- Project plans
- Project activities
- Legislation and standards
- Industry context
Last edited 11 Apr 2019
Nylon in construction
Nylon is a polymer which has a molecular structure built up from a large number of similar units bonded together based on aliphatic or semi-aromatic polyamides. The first nylon was produced by DuPont in 1935.
Nylon is a thermoplastic material that can be used for a wide range of applications in the construction industry. When heated it can be moulded into a range of shapes or films, or it can be drawn into fibres. It is is used in sheets, rods, tubes, pipes, screws, washers, bolts, spacers, safety nets, plumbing fittings, and so on. Its fibres can be woven together to produce a silky and lightweight fabric that can be used in carpeting, canopies, sheets, and so on.
The advantages of nylon include its strength, durability, high pressure-bearing capacity and corrosion resistance. It also has a low coefficient of friction meaning that it can be used in applications that involve rotation or sliding with little or no lubrication.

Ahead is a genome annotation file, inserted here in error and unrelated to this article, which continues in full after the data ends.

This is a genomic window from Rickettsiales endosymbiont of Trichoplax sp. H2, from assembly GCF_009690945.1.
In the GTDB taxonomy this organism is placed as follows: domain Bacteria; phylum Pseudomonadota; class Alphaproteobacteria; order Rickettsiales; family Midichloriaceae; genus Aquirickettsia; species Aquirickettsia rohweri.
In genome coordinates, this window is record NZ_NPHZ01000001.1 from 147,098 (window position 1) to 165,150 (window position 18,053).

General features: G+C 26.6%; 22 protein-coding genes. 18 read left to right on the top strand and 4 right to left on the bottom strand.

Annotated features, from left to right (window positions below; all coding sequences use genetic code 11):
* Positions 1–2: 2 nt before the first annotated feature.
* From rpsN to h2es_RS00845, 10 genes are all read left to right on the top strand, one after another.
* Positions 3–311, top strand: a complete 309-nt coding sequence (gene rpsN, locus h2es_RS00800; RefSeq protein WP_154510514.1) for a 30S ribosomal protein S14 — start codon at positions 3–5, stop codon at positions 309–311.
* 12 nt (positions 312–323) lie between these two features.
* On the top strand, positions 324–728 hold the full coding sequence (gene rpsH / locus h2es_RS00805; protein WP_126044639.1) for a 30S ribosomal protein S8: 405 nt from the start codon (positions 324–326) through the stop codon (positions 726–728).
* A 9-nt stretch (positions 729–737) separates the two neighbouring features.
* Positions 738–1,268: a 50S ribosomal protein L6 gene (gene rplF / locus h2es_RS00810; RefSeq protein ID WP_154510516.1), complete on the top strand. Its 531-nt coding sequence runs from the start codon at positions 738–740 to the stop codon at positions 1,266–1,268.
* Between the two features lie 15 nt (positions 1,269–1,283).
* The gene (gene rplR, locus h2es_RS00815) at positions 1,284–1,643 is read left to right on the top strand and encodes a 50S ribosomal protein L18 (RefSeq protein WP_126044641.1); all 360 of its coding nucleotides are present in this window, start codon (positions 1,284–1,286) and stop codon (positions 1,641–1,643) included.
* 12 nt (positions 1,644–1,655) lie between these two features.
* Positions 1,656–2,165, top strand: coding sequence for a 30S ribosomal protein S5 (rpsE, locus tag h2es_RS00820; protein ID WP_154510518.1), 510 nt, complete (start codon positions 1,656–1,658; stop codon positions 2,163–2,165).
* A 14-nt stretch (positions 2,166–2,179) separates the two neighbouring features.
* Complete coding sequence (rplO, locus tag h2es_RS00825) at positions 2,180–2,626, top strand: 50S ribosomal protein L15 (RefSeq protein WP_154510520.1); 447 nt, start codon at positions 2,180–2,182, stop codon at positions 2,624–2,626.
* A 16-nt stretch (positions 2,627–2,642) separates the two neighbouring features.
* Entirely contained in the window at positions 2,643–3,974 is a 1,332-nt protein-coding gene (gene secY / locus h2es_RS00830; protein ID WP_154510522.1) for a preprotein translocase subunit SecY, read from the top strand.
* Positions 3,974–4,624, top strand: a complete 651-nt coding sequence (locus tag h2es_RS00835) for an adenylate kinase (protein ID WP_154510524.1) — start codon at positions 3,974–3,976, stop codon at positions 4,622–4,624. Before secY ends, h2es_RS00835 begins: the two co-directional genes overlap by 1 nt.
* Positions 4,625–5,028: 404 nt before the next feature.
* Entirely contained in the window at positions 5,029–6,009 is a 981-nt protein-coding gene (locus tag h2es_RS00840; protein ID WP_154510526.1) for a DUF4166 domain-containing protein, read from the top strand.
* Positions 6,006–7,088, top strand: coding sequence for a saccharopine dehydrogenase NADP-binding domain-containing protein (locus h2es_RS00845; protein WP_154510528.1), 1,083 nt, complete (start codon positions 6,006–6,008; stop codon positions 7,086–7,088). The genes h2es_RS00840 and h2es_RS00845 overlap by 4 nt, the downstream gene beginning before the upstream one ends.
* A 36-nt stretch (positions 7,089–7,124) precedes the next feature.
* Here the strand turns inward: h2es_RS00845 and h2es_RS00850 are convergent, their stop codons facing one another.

Nylon is also waterproof and fast-drying. However, it can dissolve when exposed to chemicals such as phenols, alkalis and acids.
 Related articles on Designing Buildings Wiki
Featured articles and news
Dynamo packages data ready for Revit.
How does EVA rate a project's progress?
How can it benefit the built environment?
The benefits of early contractor involvement.
Why it is so important for health and wellbeing.
A highly effective method of managing supply chains.
How it can benefit construction.
Free guide to commissioning for site managers published by NHBC and BSRIA.
Resolving quickly to minimise delay and costs.
Tackling domestic abuse.
Disallowed costs vs. defined costs. Which is which?